icon bookmark-bicon bookmarkicon cameraicon checkicon chevron downicon chevron lefticon chevron righticon chevron upicon closeicon v-compressicon downloadicon editicon v-expandicon fbicon fileicon filtericon flag ruicon full chevron downicon full chevron lefticon full chevron righticon full chevron upicon gpicon insicon mailicon moveicon-musicicon mutedicon nomutedicon okicon v-pauseicon v-playicon searchicon shareicon sign inicon sign upicon stepbackicon stepforicon swipe downicon tagicon tagsicon tgicon trashicon twicon vkicon yticon wticon fm

Russia & Japan to develop tourism in disputed Kuril Islands

Russia & Japan to develop tourism in disputed Kuril Islands
Moscow and Tokyo are discussing the possibility of organizing cruises around the South Kuril Islands, the Kyodo news agency reports quoting diplomatic sources. This is a part of a plan to develop business links in the disputed territories.

Following the visit by Russian President Vladimir Putin to Japan in December last year, Moscow and Tokyo agreed to start joint economic activities on the islands. Putin will meet Japanese Prime Minister Shinzo Abe in Vladivostok in September to continue the discussions. The countries plan to develop fishing, tourism, healthcare and ecology in the region.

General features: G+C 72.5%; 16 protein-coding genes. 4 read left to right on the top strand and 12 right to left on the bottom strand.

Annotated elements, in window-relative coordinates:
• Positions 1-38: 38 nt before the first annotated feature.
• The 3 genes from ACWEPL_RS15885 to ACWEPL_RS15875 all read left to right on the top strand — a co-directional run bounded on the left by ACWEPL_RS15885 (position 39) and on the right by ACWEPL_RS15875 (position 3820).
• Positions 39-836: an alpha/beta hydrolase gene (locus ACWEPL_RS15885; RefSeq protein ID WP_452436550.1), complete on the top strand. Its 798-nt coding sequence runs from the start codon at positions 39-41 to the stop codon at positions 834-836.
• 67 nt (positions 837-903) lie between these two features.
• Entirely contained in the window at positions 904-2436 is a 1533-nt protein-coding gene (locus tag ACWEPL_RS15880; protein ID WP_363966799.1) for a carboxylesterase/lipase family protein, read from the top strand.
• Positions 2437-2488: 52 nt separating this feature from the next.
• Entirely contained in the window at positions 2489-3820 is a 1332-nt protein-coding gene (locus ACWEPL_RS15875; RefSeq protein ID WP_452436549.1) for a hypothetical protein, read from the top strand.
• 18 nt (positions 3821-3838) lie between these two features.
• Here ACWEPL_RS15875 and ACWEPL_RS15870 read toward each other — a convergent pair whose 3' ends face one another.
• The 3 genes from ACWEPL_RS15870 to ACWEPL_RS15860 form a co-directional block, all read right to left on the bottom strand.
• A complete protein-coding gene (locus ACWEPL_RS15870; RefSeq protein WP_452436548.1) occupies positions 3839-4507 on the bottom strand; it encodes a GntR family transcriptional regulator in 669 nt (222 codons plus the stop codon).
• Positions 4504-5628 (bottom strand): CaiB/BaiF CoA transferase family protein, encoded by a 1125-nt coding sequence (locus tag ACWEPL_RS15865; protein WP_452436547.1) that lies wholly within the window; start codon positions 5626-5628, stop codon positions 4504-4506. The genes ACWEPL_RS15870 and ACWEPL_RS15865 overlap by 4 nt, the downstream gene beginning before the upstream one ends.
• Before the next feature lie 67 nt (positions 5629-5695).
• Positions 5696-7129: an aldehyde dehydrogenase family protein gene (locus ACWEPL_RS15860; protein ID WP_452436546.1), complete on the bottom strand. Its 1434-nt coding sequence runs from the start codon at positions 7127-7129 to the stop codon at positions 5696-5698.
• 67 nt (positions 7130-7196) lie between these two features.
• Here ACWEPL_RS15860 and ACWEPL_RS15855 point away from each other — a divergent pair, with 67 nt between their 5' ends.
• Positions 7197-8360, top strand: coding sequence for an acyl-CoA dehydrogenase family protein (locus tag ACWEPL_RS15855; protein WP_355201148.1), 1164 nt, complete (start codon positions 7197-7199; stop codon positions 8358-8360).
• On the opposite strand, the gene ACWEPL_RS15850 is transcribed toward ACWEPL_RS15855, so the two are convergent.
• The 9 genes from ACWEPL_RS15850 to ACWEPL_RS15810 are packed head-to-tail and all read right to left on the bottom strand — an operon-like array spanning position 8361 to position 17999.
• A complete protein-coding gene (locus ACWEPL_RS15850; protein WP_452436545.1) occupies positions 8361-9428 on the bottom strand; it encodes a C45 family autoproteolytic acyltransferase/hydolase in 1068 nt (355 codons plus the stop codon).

Russia is looking for Japanese investment in the Far East, while Japan hopes to recover the territories lost after WWII. However, Russia has repeatedly rebuffed Japanese claims.

The Kuril Islands stretch between the northernmost Japanese island of Hokkaido and Russia’s Kamchatka.

The entire archipelago is currently administered by Russia, which received them after WWII under the 1945 Potsdam Declaration.

Japan claims sovereignty over the two southernmost large islands of Iturup and Kunashir, as well as the Shikotan and Habomai islets, citing their history as Japan’s northern territories. Russia and Japan did not sign a peace treaty after WWII over the issue.

Moscow claims sovereignty over the islands based on the post-war agreement signed by the Allies in 1945. The pact stipulated the South Kurils became part of the USSR following the war which Japan lost. According to the Kremlin, as the rightful successor of the Soviet Union, Russia's sovereignty over the territories is recognized internationally and not in doubt.

RT

Dear readers and commenters,

We have implemented a new engine for our comment section. We hope the transition goes smoothly for all of you. Unfortunately, the comments made before the change have been lost due to a technical problem. We are working on restoring them, and hoping to see you fill up the comment section with new ones. You should still be able to log in to comment using your social-media profiles, but if you signed up under an RT profile before, you are invited to create a new profile with the new commenting system.

Sorry for the inconvenience, and looking forward to your future comments,

RT Team.

Podcasts